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I Had Mohs Surgery Three Years Ago.. I Recently Developed Numbness in the Area. Is This Normal? What Can Be Done About It?

The surgery was on the side of my head.

Doctor Answers (3)

I had Moh's Surhery three years ago. I recently developed numbness in the area. Is this normal? What can be done about it?

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Hello! Thank you for your question! Numbness after any surgical procedure is expected for several weeks to months following. As the nerves to the area are traumatized and will then experience a temporary neuropraxia, a transient loss of nerve conduction. This usually resolves over the next 6-12 weeks, but depending on the procedure performed, sometimes much longer. Typically this should resolve by 1 year. As it goes past this date, the likelihood of the sensation returning is small. However, it can take up to 2 years. If no return from there, it is unlikely to return. It should be discussed that persistent sensory changes may develop following any surgical procedure.  Your description sounds uncommon - you should followup with your surgeon due to the acute changes. 

The usual signs of the nerves regenerating and neuropraxia resolving is itching, followed by a burning sensation and then occasional sharp, shock-like pains. These will be normal to experience, and actually a promising sign. Usually, normal sensation returns, but is is also possible to have decreased sensation or even increased sensation to the areas affected. Re-educating nerves postoperatively is often helpful and will allow proper instruction for the affected sensory nerves - methods include using different textures to the affected areas when showering, bathing, applying lotion, etc. If bothersome, there are some medications that may be helpful, including Neurontin for pain for hypersensitivity. You can try various textures such as washcloths, loofahs, cotton sheets, etc. Massaging the areas is also beneficial for the incision to make the finest scar possible. The last place to regain the sensation will be directly adjacent to the incision/scar as the nerves will make its way from the periphery to this location. If continual pain arises, evaluation is warranted. After ruling out other causes, one rare explanation may be that a neuroma has developed and may require surgical excision. This is very unlikely unless a large sensory nerve has been transected inadvertently during the procedure. Hope that this helps! Best wishes!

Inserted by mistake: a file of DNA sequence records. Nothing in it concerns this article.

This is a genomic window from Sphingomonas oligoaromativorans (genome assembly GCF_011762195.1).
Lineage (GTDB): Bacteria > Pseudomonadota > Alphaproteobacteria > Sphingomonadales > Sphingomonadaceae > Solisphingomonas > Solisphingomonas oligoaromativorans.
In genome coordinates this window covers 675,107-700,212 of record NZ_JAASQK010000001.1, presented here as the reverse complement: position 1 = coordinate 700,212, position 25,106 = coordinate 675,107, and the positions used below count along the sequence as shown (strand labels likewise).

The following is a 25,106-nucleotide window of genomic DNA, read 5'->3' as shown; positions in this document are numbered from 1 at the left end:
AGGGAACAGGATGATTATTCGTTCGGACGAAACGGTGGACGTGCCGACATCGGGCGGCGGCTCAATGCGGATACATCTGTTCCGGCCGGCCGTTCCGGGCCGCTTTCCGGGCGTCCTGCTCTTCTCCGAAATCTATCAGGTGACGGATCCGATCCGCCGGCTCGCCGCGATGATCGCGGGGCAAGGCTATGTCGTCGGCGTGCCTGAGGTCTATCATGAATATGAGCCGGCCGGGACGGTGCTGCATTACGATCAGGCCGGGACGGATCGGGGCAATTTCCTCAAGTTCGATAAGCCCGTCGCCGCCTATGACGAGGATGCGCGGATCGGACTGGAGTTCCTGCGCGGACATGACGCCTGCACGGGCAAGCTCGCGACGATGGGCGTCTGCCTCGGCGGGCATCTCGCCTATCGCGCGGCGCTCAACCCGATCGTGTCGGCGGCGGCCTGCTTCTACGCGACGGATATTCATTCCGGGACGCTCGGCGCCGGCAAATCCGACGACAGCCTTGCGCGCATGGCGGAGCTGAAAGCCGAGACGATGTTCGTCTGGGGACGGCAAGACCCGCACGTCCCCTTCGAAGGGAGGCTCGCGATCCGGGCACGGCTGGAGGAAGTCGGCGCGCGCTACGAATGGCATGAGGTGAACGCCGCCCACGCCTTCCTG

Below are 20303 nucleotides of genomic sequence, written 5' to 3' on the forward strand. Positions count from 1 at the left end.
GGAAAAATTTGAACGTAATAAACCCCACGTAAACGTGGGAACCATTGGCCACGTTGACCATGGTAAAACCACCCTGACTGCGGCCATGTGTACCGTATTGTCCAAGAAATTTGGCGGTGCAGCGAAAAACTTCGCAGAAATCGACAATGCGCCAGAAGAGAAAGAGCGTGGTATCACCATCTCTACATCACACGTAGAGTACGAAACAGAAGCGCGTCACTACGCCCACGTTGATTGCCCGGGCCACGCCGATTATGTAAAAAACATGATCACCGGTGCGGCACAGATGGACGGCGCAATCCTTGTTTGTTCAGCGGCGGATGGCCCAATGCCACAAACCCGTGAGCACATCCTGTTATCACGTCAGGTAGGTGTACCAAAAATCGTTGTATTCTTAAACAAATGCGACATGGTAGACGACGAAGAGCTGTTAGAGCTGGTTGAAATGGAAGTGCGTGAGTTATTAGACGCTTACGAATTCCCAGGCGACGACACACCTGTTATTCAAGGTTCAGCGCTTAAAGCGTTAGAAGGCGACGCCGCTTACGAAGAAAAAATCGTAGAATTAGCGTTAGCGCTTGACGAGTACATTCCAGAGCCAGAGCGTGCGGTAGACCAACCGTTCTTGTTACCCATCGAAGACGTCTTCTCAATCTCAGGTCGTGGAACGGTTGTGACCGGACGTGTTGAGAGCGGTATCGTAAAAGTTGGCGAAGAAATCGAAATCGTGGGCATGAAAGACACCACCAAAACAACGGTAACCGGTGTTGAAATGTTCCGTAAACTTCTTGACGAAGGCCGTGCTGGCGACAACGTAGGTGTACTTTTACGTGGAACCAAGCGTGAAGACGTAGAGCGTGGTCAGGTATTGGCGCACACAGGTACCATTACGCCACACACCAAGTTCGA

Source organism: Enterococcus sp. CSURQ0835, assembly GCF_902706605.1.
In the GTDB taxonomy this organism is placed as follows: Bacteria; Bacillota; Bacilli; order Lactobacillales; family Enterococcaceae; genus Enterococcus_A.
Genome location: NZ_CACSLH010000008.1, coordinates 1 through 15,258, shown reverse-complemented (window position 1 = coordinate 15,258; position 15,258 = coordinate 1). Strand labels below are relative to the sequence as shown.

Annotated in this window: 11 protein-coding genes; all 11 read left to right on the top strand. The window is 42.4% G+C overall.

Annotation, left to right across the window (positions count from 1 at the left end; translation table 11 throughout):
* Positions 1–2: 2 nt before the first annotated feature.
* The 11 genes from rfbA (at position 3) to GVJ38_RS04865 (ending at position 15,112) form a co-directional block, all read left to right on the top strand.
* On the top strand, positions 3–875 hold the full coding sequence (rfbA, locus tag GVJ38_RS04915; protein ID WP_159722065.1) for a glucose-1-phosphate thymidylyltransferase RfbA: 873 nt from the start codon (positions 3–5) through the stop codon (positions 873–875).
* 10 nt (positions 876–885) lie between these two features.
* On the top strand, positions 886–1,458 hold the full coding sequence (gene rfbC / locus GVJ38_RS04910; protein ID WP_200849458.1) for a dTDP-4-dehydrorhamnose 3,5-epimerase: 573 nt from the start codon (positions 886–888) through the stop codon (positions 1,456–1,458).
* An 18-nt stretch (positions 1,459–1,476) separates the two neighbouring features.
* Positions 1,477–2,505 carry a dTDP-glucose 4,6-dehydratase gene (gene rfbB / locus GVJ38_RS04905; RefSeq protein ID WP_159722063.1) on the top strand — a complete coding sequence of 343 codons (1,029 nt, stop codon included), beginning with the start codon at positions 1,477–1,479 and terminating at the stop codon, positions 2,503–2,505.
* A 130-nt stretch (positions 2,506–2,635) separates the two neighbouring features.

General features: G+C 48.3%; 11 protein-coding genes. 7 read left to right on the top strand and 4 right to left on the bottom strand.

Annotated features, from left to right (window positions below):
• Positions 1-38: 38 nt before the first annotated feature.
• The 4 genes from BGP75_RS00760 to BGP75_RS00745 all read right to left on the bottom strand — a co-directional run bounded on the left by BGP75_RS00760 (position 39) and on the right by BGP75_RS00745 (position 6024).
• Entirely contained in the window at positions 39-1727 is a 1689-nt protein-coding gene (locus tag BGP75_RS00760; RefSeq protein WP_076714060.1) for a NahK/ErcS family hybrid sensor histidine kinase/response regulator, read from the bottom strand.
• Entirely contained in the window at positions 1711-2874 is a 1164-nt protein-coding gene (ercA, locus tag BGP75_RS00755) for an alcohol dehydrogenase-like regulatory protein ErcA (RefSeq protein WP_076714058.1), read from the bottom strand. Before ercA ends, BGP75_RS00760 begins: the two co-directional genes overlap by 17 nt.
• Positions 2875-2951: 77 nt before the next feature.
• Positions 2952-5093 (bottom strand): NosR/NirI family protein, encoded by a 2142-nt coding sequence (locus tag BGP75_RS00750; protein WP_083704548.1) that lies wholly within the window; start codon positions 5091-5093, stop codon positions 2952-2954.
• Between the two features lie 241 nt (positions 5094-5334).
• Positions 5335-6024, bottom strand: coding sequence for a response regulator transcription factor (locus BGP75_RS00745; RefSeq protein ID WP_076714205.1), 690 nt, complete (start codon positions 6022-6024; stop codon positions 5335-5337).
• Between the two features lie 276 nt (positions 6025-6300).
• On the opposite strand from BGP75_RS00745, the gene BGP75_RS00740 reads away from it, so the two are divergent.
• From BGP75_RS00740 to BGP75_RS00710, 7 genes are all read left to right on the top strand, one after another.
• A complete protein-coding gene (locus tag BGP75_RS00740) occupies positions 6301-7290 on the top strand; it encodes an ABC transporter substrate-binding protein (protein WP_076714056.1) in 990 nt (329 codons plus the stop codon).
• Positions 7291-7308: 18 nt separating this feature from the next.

Scottsdale Plastic Surgeon
5.0 out of 5 stars 12 reviews

Numbness from Mohs Surgery

+1

Please follow up with your surgeon regarding this, as this could be an indication of nerve damage or a potential recurrence of the tumor. Rather than guess, a follow up evaluation with your provider is indicated based on this symptom this long after an initial surgery.

Sonia Badreshia-Bansal, MD
Bay Area Dermatologist
4.0 out of 5 stars 10 reviews

Mohs

+1

Numbness under grafts and flaps are normal. It usually improves over time. For a sudden change years later I would be concerned something is happening under neath your surgery. I suggest following up with your surgeon

Ryan Neinstein, MD, FRCSC
New York Plastic Surgeon
5.0 out of 5 stars 36 reviews

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